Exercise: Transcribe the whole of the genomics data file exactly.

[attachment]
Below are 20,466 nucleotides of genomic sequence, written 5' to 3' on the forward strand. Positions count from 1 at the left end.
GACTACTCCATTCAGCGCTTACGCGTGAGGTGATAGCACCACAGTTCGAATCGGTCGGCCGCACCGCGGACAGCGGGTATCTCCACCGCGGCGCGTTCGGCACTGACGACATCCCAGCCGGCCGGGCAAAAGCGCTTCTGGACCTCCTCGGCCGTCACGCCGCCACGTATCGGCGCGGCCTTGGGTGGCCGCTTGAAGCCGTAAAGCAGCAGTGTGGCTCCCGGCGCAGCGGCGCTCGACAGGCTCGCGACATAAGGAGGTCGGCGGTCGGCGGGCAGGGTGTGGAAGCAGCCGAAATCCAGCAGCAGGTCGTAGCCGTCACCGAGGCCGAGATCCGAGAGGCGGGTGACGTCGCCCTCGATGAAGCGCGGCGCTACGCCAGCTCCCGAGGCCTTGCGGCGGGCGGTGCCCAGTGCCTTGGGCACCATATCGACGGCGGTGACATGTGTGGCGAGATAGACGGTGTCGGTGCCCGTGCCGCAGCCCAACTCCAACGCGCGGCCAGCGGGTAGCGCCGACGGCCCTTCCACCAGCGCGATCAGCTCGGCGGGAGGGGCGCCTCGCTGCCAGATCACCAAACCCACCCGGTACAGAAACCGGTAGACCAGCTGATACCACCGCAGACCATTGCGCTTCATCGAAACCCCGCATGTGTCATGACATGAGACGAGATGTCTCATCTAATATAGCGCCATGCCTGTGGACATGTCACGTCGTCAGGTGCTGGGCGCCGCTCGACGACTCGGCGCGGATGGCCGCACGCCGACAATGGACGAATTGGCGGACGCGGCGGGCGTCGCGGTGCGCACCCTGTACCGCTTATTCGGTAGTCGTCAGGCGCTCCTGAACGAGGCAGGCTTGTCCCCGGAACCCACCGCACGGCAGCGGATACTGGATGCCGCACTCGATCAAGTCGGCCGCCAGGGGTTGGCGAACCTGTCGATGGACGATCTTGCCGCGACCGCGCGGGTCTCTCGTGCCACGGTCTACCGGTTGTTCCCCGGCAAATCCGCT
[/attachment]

Below are 20,466 nucleotides of genomic sequence, written 5' to 3' on the forward strand. Positions count from 1 at the left end.
GACTACTCCATTCAGCGCTTACGCGTGAGGTGATAGCACCACAGTTCGAATCGGTCGGCCGCACCGCGGACAGCGGGTATCTCCACCGCGGCGCGTTCGGCACTGACGACATCCCAGCCGGCCGGGCAAAAGCGCTTCTGGACCTCCTCGGCCGTCACGCCGCCACGTATCGGCGCGGCCTTGGGTGGCCGCTTGAAGCCGTAAAGCAGCAGTGTGGCTCCCGGCGCAGCGGCGCTCGACAGGCTCGCGACATAAGGAGGTCGGCGGTCGGCGGGCAGGGTGTGGAAGCAGCCGAAATCCAGCAGCAGGTCGTAGCCGTCACCGAGGCCGAGATCCGAGAGGCGGGTGACGTCGCCCTCGATGAAGCGCGGCGCTACGCCAGCTCCCGAGGCCTTGCGGCGGGCGGTGCCCAGTGCCTTGGGCACCATATCGACGGCGGTGACATGTGTGGCGAGATAGACGGTGTCGGTGCCCGTGCCGCAGCCCAACTCCAACGCGCGGCCAGCGGGTAGCGCCGACGGCCCTTCCACCAGCGCGATCAGCTCGGCGGGAGGGGCGCCTCGCTGCCAGATCACCAAACCCACCCGGTACAGAAACCGGTAGACCAGCTGATACCACCGCAGACCATTGCGCTTCATCGAAACCCCGCATGTGTCATGACATGAGACGAGATGTCTCATCTAATATAGCGCCATGCCTGTGGACATGTCACGTCGTCAGGTGCTGGGCGCCGCTCGACGACTCGGCGCGGATGGCCGCACGCCGACAATGGACGAATTGGCGGACGCGGCGGGCGTCGCGGTGCGCACCCTGTACCGCTTATTCGGTAGTCGTCAGGCGCTCCTGAACGAGGCAGGCTTGTCCCCGGAACCCACCGCACGGCAGCGGATACTGGATGCCGCACTCGATCAAGTCGGCCGCCAGGGGTTGGCGAACCTGTCGATGGACGATCTTGCCGCGACCGCGCGGGTCTCTCGTGCCACGGTCTACCGGTTGTTCCCCGGCAAATCCGCT